A Kissing Cousin to the Roorkhee

The Roorkhee chair is like my Catholic spouse – everyone in town is a cousin, second cousin or great cousin.

Here’s a real interesting Roorkhee cousin: A gunsmith’s chair that is on the showroom floor of William Evans Ltd. in London. These photos were taken by Australian woodworker and blogger Glen Rundell.

Though the William Evans chair has a lot in common with the Roorkhee (wooden frame, leather seat, portability) it also has different bones. Instead of breaking apart, this chair folds up like a chair at a church picnic. It has a framed seat and back instead of a simple piece of loose leather. And I could go on about the bamboo turnings and arms.

But I won’t. Bottom line, the two forms have a lot of attributes in common.

— Christopher Schwarz

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Publisher of woodworking books and videos specializing in hand tool techniques.
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6 Responses to A Kissing Cousin to the Roorkhee

  1. abtuser says:

    I think Gielgud and group used some of these as set pieces in the movie ‘The Charge of the Light Brigade’.

  2. David Pickett says:

    There’s a sort of evolutionary pattern emerging, here. The Roorkhee (breaks down into bits, some of which could go missing) evolves into the ‘Evans’ chair (in which the bits don’t come apart, so are less likely to go walkabout), and thence to the modern(ish) deckchair or fold-up portable chair. Replace the ‘bamboo’ with bent aluminium tube, and the leather with nasty slippery plastic, and the devaluing of an elegant design is complete.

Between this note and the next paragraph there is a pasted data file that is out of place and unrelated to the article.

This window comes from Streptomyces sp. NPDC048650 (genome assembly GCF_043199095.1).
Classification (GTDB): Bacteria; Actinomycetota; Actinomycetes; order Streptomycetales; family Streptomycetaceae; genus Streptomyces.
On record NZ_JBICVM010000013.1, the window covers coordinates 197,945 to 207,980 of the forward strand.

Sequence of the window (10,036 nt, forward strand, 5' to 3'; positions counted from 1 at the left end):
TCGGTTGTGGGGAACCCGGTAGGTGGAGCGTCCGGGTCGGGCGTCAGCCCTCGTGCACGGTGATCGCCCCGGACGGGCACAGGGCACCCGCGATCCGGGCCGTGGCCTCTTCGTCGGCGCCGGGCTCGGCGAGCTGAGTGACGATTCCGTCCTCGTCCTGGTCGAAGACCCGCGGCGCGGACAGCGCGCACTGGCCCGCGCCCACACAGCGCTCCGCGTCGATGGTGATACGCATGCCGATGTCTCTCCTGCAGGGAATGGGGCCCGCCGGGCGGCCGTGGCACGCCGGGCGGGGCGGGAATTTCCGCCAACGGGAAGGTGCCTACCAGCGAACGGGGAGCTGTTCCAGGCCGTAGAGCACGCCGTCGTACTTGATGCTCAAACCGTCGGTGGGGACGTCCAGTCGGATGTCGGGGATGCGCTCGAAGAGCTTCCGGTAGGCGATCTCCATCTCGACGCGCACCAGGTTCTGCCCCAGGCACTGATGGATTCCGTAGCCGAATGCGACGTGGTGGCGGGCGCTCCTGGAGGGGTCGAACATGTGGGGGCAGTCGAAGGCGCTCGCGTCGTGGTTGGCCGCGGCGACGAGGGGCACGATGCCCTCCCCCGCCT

3. Brian O. says:

    I am thinking I will start with one of these:


    which would seem to be precursor of all these forms. I think you can replace the bolt and eye-bolt in the stool with a rope or leather lashing and get back a few more centuries.

    Thanks to Chris, I now know where to get the leather for the seat (Gridiron, I think).

    I can’t wait for the article to come out!


    • lostartpress says:


      That stool is from Roubo, actually. The awesome little innovation on the version you linked to is the hardware. Using the eye bolt GREATLY simplifies the hardware from the original, which was a three-way bolt you had to solder yourself. VERY VERY clever.

      I’d keep the eye bolt arrangement. The originals used bolts.

      Thanks for the link.


  4. J Blue says:

    What happens to bamboo when you try to steam it to bend it. Do the air pockets explode ?

  5. Kevin Wilkinson says:

    When I first saw your Roorkhee chair I thought of the Kermit chair:


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